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  • Quest for the West Artist Adam Smith

    by Eiteljorg Museum of American Indians and Western Art | Aug 10, 2015
    Scenes from the old West will come to life in paintings and sculptures that will fill the galleries of the Eiteljorg Museum of American Indians and Western Art, with the opening of the 10th annual Quest for the West® Art Show and Sale, Friday, Sept. 11, 2015. In one gallery, the only gallery like it in the state of Indiana, visitors can see and be the first to bid on millions of dollars in artwork from 50 coveted Western artists.  Meet Quest for the West artist Adam Smith.
    A Smith 2015
    Born 1984, in Medina, Minnesota; lives in Bozeman, Montana

    BORN IN MEDINA, MINNESOTA and raised in Bozeman, Montana, Smith has spent twenty seven years surrounded by the incredible wonders of western wildlife and has worked to master the art of its accurate rendering. Smith studies nature with the acute eyes of a scientist, yet gingerly recreates it with the hands of a painter. He is no stranger to fine art as he is the son of prominent wildlife artist and fellow Quest for the West artist, Daniel Smith. Make no mistake, this young artist sets himself apart from the competition and has already garnered much success in the art world. An avid traveler and cross-country explorer, Smith finds inspiration from trips he and his father have taken to Africa, Alaska, Utah, and dozens of national parks in between.

    Gallery Representation: Trailside Galleries, Jackson Hole, Wyoming and Scottsdale, Arizona

    A_Smith_Spring_Runoff-smaller
    Spring Runoff
    2015, acrylic, 18 x 36 inches

    Spring time in Montana is always a welcome sight. Warmer temperatures and additional moisture bring life back to the mountains. The spring runoff was in full effect and this black bear took full advantage of it. Experiences like this are what fuel my passion to paint. 

    WANT TO REGISTER FOR QUEST OPENING WEEKEND (SEPT. 11- 13)?

    Celebrate the best of the West and meet 50 of the nation's top Western-theme artists during the 10th anniversary opening weekend festivities for the Quest for the West® Art Show and Sale, Friday, Sept. 11 through Sunday, Sept. 13, 2015 at the Eiteljorg Museum of American Indians and Western Art in downtown Indianapolis, IN.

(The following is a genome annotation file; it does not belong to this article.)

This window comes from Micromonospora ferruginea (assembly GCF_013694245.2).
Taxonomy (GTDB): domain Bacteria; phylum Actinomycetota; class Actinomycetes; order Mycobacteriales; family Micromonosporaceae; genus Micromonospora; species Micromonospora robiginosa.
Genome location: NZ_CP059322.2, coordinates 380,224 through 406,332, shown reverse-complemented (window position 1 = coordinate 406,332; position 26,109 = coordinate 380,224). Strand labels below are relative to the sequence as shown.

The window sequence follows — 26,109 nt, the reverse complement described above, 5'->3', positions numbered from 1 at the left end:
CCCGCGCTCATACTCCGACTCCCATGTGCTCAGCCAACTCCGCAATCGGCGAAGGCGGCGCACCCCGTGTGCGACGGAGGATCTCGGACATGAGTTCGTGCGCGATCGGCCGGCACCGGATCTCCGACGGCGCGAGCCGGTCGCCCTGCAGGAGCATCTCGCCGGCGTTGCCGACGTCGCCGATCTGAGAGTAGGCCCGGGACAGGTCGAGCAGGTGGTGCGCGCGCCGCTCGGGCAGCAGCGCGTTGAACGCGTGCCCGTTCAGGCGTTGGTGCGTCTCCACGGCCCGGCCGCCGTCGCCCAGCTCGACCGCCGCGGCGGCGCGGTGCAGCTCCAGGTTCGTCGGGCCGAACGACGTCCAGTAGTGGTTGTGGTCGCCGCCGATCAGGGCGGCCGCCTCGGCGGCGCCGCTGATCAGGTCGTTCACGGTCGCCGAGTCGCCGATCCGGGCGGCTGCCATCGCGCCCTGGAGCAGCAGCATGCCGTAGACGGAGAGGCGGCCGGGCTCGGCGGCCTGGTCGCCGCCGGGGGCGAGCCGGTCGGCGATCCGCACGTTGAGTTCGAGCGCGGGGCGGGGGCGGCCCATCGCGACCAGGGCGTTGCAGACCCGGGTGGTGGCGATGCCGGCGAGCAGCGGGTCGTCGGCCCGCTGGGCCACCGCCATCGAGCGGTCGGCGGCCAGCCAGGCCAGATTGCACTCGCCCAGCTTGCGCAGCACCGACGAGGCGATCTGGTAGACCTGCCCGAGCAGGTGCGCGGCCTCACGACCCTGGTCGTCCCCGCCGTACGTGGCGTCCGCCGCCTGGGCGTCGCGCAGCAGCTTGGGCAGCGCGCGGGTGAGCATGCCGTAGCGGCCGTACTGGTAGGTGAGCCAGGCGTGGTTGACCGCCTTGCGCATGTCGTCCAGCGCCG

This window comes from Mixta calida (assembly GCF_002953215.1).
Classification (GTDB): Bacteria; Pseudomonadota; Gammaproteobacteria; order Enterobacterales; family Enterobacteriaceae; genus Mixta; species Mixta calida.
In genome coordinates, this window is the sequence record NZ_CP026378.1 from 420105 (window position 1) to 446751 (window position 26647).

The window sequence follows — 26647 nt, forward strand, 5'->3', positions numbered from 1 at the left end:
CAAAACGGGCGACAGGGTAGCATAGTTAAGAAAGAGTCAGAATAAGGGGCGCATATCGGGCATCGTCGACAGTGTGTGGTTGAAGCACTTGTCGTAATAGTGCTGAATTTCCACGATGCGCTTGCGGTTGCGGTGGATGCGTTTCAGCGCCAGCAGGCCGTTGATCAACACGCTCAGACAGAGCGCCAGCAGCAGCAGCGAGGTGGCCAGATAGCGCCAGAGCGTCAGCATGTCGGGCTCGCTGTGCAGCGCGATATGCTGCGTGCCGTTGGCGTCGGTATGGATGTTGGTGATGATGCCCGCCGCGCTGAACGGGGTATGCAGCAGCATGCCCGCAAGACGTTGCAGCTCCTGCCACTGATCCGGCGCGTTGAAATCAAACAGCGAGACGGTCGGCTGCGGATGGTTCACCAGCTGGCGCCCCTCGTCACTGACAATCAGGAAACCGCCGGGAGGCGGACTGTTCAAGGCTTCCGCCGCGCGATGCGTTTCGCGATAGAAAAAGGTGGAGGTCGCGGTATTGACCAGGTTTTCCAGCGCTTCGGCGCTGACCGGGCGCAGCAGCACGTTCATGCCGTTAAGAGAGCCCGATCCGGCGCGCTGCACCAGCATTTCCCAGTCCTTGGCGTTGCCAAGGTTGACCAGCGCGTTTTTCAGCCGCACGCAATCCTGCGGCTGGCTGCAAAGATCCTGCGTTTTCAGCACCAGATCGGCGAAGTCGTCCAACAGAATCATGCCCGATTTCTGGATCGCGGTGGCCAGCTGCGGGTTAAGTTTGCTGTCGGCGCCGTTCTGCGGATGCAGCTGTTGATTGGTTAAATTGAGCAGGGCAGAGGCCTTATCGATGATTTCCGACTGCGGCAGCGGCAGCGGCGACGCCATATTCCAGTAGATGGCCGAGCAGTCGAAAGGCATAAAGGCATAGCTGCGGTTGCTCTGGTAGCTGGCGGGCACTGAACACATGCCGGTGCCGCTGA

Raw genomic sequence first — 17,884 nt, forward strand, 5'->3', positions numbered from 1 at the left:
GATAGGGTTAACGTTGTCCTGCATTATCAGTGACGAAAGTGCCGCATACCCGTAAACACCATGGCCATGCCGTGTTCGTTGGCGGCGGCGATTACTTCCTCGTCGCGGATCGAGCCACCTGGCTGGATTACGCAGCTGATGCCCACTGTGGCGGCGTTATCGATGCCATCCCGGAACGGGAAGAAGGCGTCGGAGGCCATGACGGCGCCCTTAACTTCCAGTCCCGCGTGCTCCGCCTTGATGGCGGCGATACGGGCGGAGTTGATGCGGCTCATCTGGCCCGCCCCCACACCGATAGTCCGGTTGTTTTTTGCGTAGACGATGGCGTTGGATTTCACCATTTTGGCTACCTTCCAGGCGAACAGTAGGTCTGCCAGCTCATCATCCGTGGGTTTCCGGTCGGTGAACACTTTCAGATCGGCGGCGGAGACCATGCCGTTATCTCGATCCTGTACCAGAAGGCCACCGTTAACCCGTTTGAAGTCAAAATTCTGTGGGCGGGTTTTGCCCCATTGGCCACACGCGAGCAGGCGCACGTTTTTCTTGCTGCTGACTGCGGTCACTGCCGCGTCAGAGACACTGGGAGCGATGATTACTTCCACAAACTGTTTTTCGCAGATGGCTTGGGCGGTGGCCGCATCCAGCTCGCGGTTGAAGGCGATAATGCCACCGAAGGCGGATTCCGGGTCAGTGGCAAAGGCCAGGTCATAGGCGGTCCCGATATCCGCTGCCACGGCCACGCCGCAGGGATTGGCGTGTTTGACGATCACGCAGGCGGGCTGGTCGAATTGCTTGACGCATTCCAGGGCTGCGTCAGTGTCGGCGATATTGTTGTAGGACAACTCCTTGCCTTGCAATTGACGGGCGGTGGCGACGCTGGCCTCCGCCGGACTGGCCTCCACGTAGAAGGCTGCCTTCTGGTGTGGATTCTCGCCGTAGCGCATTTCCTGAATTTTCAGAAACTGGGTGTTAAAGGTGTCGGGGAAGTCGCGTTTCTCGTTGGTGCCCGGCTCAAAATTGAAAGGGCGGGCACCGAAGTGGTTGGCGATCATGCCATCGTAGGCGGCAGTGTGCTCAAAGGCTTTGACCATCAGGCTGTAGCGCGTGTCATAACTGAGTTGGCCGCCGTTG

Only registered guests may participate in opening weekend activities. Register now to join in the fun, make new friends, socialize with artists and seasoned and fledging art collectors, enjoy fine food and purchase art for your new or established art collection. For your convenience, four Marriott Place hotels are located directly across the street from the museum.

    Register to participate in opening weekend festivities by purchasing a weekend individual or couples package.  If you are unable to attend but wish to buy art, you may purchase an absentee buyer registration to participate in the sale. Absentee buyers must submit purchase instructions and a credit card number to the Eiteljorg Museum by Thursday, September 3, 2015.  Please check the Absentee Buyer box.

    •  WEEKEND INDIVIDUAL PACKAGE:
      $250 Member; $300 Non-member
    Package includes one Quest catalog and one bid book per registrant, plus participation for one in all Quest events.

    •  WEEKEND COUPLE PACKAGE:
    $450 Member; $500 Non-member
    Package includes one Quest catalog and one bid book per couple, plus participation for two in all Quest events.

    •  ABSENTEE BUYER OR PURCHASE OF ADDITIONAL BID BOOKS: $150/bid book
    Are you unable to attend the sale, but interested in purchasing art? Absentee buyers may participate in the sale by purchasing a bid book and catalog for $150. Additional bid books are available for $150 each. Limit three bid books per registrant. Absentee Buyer Instructions (Click to download)

    TERMS AND CONDITIONS FOR SALE (Click to download)

    For registration-related questions, or for credit card registration by phone, please contact Kay Hinds at (317) 275-1341 or e-mail khinds@eiteljorg.com. Your Quest catalog and bid books will be distributed when you check in at the registration desk on opening weekend. 

    Quest for the West is presented by the Western Art Society.
     

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  • Treasure of the SS Islander

    by Johanna Blume, Eiteljorg assistant curator of Western Art | Aug 03, 2015